THE Duchess of York showed off her inner child and made many new friends of all ages when she visited Julia's House in Devizes on Tuesday.

Fergie set the tone for her visit when she she shared a joke with four-year-old Lois Dix, from Corsham, whose elder sister Ella, nine, is supported by the hospice.

As soon as she stepped out of her car at the entrance to the hospice which opened last year she knelt down to Lois' level and gave her a hug.

She asked a slightly bewildered Lois what you call a camel with three humps and got a big laugh when she told her the answer was Humphrey.

Once inside the former wife of Prince Andrew and mother to Princesses Beatrice and Eugenie, was befriended Carmela Chillery-Watson, four, dressed in a Halloween costume.

She led the Duchess through the throng telling her she needed to come and see the cakes.

Once at the table Carmela from Market Lavington, near Devizes, who has a progressive muscle wasting disease called L-CMD, made sure she sat at Fergie's side and directed the cake decorating.

Carmela's mum Lucy said: "She has been very excited about meeting the Duchess. She loves being the centre of attention."

The Duchess was full of praise for the work of the hospice and urged people from all over Wiltshire to visit and pledge to help. She said that she loved meeting children as although she was 59 inside she was still only eight.

The author of children's stories said she would love to stay involved with the charity and even promised to write a book based on a character called Julia and the teddy bear logo of the hospice.

She praised Gazette readers, who in 2016 raised £100,000 for the hospice, and said: "I think the Gazette readers are amazing to have raised that amount. It means everything to bring a smile to a child. Julia's House is a perfect place.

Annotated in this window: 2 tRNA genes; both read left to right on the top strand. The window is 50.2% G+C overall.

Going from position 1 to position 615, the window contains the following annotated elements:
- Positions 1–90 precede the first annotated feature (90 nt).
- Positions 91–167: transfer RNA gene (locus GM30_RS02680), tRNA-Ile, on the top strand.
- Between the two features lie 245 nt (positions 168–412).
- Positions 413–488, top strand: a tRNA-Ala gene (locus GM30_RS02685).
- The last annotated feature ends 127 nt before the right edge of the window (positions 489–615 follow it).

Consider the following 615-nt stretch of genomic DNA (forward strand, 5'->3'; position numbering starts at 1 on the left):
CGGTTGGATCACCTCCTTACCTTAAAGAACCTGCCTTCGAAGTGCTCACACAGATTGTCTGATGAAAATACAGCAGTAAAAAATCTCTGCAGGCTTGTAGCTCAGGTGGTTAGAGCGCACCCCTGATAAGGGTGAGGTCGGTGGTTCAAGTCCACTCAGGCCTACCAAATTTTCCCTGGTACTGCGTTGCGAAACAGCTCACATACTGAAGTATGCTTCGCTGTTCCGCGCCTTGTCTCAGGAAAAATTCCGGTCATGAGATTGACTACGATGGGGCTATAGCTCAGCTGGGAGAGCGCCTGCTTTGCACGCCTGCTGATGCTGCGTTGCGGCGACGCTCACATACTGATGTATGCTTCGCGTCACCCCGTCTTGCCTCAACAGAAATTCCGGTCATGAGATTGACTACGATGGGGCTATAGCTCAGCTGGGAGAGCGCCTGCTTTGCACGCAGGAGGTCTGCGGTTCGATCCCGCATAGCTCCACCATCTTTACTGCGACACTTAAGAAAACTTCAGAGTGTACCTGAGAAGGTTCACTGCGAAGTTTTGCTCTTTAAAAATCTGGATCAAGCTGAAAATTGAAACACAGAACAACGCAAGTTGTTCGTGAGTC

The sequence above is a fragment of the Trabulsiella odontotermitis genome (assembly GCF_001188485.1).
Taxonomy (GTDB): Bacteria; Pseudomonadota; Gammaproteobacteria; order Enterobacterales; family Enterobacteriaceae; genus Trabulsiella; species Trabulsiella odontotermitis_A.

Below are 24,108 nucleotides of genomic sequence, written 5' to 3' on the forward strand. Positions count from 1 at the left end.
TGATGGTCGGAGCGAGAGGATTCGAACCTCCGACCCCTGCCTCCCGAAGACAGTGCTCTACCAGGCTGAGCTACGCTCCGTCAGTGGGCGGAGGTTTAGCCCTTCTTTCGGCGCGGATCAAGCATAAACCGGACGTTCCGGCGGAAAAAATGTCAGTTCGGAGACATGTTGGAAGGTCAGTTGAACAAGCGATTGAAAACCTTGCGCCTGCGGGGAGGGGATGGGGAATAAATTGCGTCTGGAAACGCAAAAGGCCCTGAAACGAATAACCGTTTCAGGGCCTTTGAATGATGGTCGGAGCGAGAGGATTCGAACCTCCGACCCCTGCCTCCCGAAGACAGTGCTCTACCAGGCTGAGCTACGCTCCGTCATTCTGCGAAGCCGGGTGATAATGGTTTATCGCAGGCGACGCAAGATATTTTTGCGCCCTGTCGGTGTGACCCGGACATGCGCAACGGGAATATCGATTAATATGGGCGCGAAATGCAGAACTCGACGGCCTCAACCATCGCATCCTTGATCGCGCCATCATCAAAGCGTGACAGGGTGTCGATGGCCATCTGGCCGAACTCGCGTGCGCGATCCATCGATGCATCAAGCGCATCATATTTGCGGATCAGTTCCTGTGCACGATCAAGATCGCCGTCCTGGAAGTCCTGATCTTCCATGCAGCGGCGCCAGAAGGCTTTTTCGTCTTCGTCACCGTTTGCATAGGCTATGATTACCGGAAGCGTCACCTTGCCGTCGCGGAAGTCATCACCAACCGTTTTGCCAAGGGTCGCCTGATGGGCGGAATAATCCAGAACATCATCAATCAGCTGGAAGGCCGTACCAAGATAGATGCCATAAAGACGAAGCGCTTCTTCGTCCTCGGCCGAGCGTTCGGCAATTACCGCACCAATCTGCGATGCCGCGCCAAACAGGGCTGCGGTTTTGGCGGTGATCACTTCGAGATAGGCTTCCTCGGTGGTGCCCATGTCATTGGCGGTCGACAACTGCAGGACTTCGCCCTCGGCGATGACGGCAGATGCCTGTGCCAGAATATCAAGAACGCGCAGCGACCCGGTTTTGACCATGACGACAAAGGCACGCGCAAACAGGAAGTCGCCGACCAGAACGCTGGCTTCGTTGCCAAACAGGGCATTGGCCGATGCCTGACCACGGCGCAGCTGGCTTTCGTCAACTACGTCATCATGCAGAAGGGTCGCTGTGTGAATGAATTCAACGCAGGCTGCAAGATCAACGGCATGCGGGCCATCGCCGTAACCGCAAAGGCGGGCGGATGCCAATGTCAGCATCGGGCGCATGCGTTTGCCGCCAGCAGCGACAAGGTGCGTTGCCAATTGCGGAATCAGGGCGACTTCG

Julia's House chief executive Martin Edwards revealed that he met the Duchess in a lift during a fundraising event in London and had just seconds to tell her about the work of Julia's House. He obviously did a good job as she said she wanted to find out more and just weeks later offered to visit.

On Tuesday the Duchess joined in one of the hospice's regular housemates sessions which give families supported by the hospice to meet up and then she read an extract from one of her Budgie the Little Helicopter. For royal watchers who believe she and her husband may be planning to get back together she was at pains to point out a picture in the book of Westminster Abbey and said: "Where we got married."

She later pointed to another illustration showing a back view of her and Prince Andrew standing side by side.

At the end of the reading session she handed out little bracelets to the children and other visitors.

The Duchess said she felt able to empathise with parents of children using Julia's House as her own daughter Beatrice suffers from dyslexia and Eugenie had major spine surgery to correct scoliosis. She said: "As a mother I really feel I can identify with the mums here. To me the most important thing I have done is being a good mother."